The Istituto Italiano di Tecnologia (IIT) HRI2 laboratory builds extensive research within the field of human-robot interaction and collaboration, analyzing the mechanics behind machines, people, and how the two can successfully operate in workplace environments. The laboratory’s research program can be divided into two broad categories: modelling and analysis of human physical interaction behaviour, and human-robot planning and control.
The first line of research sets out to engineer robotic interfaces that operate practically with human motor-functions – the aim being to create a succinct balance between operators and robotics. The second focuses on enhancing human-robot environment interactions – improving the performance of physical tasks.
We spoke with Arash Ajoudani, Principal Investigator at IIT, to find out more about the laboratory’s use of motion capture to enhance research into robotics.
To truly bridge the gap between humans and robots, HRI2 uses Xsens MVN Analyze to obtain the most intricate of human biomechanical behaviour: anticipate people’s intentions and gather information from sensory systems such as gestures and forces performed during tasks.
“We use Xsens to get the kinematic data of posture and the movement of a person – the data feeds the processes behind the robot’s behaviour. Using Xsens for robotic engineering can not only improve productivity, but also ergonomics and the comfort of an individual. If people can work more comfortably, their productivity will likely increase too. However, improving an individual’s health and well-being is our main focus,” exclaimed Arash.
The laboratory has a strong focus on collaborative robotics: a generation of robotics designed to safely interact with humans. For instance, the robotics can be used to complete physically repetitive aspects of a job, with a human used for the roles that require higher complexity.
“We have redesigned robotics to make them lighter, understand impacts, and of course, not harm the human counterpart. A robot might be right next to you or in front of you whilst cooperating and sharing the space. They sometimes need to engage physically with hands and legs – it can range from humanoids to a single arm on a fixed table.”
When HRI2 develops collaborative robotic frameworks for use in industrial settings, the goal is efficiency. This differs from the requirements of a robot that’s designed to support care for the elderly. For example, research has suggested that in this instance, robotics require a feeling of human expression that engages with an individual, all without reinforcing its mechanical nature. When producing robotics like this, HRI2 engineers the mechanics to be anthropomorphic in an attempt to avoid any shock or discomfort in the user. This may include slowing down the motion of the robot so that it moves cohesively with robot behaviour that can be perceived as sympathetic by humans.
It’s for this reason that inertial motion capture becomes invaluable to IIT with its out-of-lab versatility and accurate measurement of human exertion. The HRI2 Laboratory uses sensors that can be placed inside shoes to detect the levels of force. The team can then use AI algorithms to expand upon the levels of biomechanical data recorded, resulting in smart robotics systems that can be applied in a multitude of different situations.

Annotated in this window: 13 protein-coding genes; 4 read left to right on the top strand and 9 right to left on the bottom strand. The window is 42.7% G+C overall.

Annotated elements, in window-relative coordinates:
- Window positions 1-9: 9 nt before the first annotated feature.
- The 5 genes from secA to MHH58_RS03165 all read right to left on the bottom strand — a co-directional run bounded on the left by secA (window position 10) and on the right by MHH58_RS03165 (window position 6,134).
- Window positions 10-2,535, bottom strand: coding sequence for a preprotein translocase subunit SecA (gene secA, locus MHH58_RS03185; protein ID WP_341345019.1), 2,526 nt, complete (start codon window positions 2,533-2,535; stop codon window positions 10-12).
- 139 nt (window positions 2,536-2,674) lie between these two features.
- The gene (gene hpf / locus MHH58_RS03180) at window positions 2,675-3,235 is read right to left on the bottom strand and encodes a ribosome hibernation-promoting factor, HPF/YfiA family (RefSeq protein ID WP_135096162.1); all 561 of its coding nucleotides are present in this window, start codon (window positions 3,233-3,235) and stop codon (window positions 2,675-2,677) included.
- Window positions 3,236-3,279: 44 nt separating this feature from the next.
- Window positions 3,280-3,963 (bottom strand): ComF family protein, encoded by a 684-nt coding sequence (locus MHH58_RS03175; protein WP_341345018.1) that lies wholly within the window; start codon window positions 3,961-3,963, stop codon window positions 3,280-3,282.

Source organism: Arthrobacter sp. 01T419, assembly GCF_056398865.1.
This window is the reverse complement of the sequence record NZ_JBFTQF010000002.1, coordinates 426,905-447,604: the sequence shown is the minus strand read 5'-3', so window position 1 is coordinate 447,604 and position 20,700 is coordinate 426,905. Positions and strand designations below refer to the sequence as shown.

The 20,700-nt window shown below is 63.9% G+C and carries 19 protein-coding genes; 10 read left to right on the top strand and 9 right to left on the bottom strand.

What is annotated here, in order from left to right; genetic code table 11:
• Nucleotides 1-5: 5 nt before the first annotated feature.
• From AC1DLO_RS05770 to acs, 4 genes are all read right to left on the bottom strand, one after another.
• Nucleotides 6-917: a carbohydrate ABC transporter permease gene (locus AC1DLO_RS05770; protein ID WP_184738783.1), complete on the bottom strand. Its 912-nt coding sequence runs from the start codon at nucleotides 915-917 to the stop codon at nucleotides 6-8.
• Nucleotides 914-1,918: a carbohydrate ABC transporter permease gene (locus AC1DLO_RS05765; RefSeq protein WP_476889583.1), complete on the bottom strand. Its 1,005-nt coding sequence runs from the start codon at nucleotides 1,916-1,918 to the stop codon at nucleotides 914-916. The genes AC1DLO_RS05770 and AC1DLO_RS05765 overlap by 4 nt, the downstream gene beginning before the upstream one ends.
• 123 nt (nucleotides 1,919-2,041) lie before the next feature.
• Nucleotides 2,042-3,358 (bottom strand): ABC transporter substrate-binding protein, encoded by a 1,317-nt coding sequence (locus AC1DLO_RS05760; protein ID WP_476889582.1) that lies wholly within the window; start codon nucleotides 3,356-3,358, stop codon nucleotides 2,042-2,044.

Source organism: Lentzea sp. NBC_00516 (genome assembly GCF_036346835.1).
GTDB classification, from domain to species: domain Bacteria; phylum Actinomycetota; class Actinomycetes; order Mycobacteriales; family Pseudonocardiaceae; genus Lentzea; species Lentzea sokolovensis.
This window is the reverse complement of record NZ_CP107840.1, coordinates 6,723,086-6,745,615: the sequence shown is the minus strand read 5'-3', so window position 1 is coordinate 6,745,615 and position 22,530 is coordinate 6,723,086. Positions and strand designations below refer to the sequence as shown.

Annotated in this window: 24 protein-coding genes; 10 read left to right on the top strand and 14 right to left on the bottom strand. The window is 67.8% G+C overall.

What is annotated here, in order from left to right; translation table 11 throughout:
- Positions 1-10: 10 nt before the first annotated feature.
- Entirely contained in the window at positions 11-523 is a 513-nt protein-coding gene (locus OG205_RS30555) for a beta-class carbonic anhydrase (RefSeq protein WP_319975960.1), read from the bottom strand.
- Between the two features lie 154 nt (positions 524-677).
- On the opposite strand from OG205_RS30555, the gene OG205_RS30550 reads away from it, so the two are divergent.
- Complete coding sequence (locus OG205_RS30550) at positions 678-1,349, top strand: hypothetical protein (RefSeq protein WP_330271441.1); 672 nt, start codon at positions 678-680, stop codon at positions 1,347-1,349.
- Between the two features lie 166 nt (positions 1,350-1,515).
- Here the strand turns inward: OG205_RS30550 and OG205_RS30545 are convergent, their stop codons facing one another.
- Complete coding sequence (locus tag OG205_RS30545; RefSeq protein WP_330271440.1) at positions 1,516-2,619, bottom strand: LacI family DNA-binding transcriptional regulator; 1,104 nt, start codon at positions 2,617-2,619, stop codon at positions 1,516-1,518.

“Xsens provides the means of getting kinematic information from joints and general human movements. It’s very wearable, picks up subtleties in movement, it’s portable, and it provides accurate posture information. We’re approaching ergonomics from a dynamics point of view. Our algorithm might detect a high load on a shoulder, for instance, and then collaborative robots can help you improve your posture to complete tasks better and in a healthier way,” said Arash.
Having previously used marker-based suits, the laboratory is well aware of the downsides of working with camera-based motion capture systems and the subsequent benefits inertial solutions can offer.
“You can’t put cameras everywhere. Xsens has a low number of sensors needed and you don’t have to wear the complete suit. From the moment we wear or setup to the moment we complete calibration, we’re incredibly happy because it's fast – the data is there instantly.”
Having begun their research in 2016, the laboratory is still relatively young – however, they’ve seen sharp progress in technological innovation which can foster the wide-spread of collaborative robotic systems in industry.
“Back when I was completing my PhD and started working with collaboration robotics, the cost for machinery was as much as €100,000 – the same technology now can cost as little as €15,000. This is due to an increased understanding, reducing the cost needed to design both the software and hardware,” exclaimed Arash.
The rapid expansion in the availability of the technology has opened up a breadth of opportunities for the Laboratory to apply its expertise.
“We are working on several European and an Amazon Research projects to bring our solutions to a higher technology readiness level. We aim at integrating a new generation of mobile collaborative robotic systems in various industrial applications that range from agile production to logistics.”
With a growing demand for ergonomically friendly work environments, the IIT HRI2 Lab has its eyes set on transforming collaboration robotics in the workplace, improving its technology with a fine-tuned set of biomechanical data.
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